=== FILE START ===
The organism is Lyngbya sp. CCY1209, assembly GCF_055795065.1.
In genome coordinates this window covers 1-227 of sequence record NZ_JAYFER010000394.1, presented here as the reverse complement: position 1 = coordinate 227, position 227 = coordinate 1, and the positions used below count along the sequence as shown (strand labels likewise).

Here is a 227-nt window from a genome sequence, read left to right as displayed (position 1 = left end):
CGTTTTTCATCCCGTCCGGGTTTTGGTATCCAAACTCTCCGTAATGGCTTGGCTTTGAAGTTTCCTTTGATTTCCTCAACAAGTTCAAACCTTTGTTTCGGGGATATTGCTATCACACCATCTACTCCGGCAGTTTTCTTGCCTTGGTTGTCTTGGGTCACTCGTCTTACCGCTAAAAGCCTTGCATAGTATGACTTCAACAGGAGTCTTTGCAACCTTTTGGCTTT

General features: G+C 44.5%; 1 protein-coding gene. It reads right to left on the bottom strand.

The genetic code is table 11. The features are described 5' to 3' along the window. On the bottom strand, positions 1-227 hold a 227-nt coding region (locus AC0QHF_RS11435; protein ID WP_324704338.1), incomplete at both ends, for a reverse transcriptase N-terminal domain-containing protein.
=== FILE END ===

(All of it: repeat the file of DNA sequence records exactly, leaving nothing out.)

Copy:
The organism is Lyngbya sp. CCY1209, assembly GCF_055795065.1.
In genome coordinates this window covers 1-227 of sequence record NZ_JAYFER010000394.1, presented here as the reverse complement: position 1 = coordinate 227, position 227 = coordinate 1, and the positions used below count along the sequence as shown (strand labels likewise).

Here is a 227-nt window from a genome sequence, read left to right as displayed (position 1 = left end):
CGTTTTTCATCCCGTCCGGGTTTTGGTATCCAAACTCTCCGTAATGGCTTGGCTTTGAAGTTTCCTTTGATTTCCTCAACAAGTTCAAACCTTTGTTTCGGGGATATTGCTATCACACCATCTACTCCGGCAGTTTTCTTGCCTTGGTTGTCTTGGGTCACTCGTCTTACCGCTAAAAGCCTTGCATAGTATGACTTCAACAGGAGTCTTTGCAACCTTTTGGCTTT

General features: G+C 44.5%; 1 protein-coding gene. It reads right to left on the bottom strand.

The genetic code is table 11. The features are described 5' to 3' along the window. On the bottom strand, positions 1-227 hold a 227-nt coding region (locus AC0QHF_RS11435; protein ID WP_324704338.1), incomplete at both ends, for a reverse transcriptase N-terminal domain-containing protein.